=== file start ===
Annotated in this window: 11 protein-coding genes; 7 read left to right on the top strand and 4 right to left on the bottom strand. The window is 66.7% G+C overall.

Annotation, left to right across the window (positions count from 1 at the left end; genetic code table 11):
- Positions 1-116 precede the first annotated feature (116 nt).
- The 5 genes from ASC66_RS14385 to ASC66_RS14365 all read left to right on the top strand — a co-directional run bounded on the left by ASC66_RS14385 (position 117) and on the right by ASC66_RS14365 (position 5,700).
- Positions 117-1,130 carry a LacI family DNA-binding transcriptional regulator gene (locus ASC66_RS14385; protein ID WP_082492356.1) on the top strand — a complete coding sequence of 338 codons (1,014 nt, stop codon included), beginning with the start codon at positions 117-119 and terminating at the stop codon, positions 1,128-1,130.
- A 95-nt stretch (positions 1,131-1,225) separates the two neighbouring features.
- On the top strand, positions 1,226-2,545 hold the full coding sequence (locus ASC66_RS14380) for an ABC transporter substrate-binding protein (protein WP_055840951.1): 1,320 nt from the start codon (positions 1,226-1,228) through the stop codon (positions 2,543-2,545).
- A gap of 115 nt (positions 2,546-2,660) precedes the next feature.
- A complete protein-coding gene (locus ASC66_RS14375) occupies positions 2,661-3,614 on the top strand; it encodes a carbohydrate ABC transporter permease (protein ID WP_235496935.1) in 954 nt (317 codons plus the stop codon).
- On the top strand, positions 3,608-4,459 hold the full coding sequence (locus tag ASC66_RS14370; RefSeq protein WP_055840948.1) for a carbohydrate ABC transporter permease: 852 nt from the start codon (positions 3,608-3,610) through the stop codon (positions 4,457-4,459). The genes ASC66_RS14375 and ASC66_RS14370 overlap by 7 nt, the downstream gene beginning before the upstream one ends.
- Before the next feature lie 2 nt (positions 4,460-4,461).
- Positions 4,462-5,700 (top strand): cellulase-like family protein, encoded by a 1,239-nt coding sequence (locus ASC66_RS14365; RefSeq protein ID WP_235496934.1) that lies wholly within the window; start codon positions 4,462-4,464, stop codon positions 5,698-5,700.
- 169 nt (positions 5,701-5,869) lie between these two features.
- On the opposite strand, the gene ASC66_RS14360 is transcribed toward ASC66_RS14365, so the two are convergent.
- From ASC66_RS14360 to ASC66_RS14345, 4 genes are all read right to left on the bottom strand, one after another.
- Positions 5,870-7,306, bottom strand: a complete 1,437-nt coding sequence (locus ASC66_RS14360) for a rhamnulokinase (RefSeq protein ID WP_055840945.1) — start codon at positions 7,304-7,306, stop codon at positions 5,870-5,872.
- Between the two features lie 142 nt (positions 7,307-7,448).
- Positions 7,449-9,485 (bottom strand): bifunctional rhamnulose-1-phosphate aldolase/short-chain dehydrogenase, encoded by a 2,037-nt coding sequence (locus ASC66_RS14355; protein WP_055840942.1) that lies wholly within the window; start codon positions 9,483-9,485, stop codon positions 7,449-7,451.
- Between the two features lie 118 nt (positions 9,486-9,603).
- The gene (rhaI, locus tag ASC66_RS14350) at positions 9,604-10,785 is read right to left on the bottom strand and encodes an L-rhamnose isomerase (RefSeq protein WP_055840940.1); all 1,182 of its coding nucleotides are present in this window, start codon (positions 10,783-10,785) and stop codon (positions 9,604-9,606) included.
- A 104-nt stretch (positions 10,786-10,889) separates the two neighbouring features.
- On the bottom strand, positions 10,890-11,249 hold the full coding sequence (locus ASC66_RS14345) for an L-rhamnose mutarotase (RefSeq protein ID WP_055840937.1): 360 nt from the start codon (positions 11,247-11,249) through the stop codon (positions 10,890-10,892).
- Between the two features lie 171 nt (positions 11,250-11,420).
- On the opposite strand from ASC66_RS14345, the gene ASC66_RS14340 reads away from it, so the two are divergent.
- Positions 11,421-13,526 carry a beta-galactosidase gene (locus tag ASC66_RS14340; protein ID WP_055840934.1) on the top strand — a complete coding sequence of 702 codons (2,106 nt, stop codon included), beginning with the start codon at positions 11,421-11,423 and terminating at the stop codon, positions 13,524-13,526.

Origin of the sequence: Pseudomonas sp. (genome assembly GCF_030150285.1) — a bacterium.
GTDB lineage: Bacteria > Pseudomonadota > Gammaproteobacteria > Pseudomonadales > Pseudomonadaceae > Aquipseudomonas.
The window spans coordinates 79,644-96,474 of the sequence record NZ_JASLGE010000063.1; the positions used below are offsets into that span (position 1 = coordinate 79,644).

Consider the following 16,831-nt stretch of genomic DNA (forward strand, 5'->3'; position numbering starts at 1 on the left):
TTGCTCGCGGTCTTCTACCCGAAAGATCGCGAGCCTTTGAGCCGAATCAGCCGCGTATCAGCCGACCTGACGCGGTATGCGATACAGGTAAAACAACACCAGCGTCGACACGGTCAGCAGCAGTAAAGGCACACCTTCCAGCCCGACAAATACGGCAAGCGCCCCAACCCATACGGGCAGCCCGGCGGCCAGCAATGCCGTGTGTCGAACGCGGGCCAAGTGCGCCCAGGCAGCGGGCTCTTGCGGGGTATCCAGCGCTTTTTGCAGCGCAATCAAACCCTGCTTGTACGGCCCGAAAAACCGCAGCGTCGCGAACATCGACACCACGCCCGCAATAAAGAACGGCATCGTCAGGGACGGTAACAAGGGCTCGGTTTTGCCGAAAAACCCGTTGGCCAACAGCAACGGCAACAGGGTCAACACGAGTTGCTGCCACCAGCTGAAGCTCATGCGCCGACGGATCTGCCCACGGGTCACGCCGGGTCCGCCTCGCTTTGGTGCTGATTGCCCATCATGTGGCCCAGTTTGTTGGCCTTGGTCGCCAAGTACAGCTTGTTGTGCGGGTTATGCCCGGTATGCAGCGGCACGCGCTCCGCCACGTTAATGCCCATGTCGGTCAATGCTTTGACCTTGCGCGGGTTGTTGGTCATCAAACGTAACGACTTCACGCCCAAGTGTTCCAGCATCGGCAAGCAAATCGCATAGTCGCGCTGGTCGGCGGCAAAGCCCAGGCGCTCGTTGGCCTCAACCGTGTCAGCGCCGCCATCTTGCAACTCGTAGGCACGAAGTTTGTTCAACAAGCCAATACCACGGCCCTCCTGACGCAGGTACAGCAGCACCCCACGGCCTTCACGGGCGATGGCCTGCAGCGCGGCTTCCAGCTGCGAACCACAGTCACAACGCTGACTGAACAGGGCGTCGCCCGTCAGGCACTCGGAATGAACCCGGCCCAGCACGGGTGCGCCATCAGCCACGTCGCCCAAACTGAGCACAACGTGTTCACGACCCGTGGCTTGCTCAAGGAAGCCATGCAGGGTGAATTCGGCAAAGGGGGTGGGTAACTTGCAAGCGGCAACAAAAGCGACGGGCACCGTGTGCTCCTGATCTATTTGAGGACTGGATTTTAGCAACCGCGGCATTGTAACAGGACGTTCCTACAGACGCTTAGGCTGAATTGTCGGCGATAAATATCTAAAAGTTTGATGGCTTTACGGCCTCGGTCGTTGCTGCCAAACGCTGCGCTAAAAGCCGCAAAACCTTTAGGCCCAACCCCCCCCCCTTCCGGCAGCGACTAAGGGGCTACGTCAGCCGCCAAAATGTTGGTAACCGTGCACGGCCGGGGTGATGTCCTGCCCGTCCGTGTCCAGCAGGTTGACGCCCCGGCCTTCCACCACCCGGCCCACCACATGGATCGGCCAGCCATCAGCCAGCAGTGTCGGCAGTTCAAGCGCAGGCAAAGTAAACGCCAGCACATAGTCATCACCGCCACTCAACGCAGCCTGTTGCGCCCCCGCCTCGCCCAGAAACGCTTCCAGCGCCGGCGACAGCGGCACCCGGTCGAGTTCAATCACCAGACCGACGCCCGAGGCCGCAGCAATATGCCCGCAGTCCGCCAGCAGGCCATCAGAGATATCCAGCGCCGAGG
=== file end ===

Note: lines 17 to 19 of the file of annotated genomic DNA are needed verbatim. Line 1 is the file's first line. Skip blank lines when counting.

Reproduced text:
- Between the two features lie 142 nt (positions 7,307-7,448).
- Positions 7,449-9,485 (bottom strand): bifunctional rhamnulose-1-phosphate aldolase/short-chain dehydrogenase, encoded by a 2,037-nt coding sequence (locus ASC66_RS14355; protein WP_055840942.1) that lies wholly within the window; start codon positions 9,483-9,485, stop codon positions 7,449-7,451.
- Between the two features lie 118 nt (positions 9,486-9,603).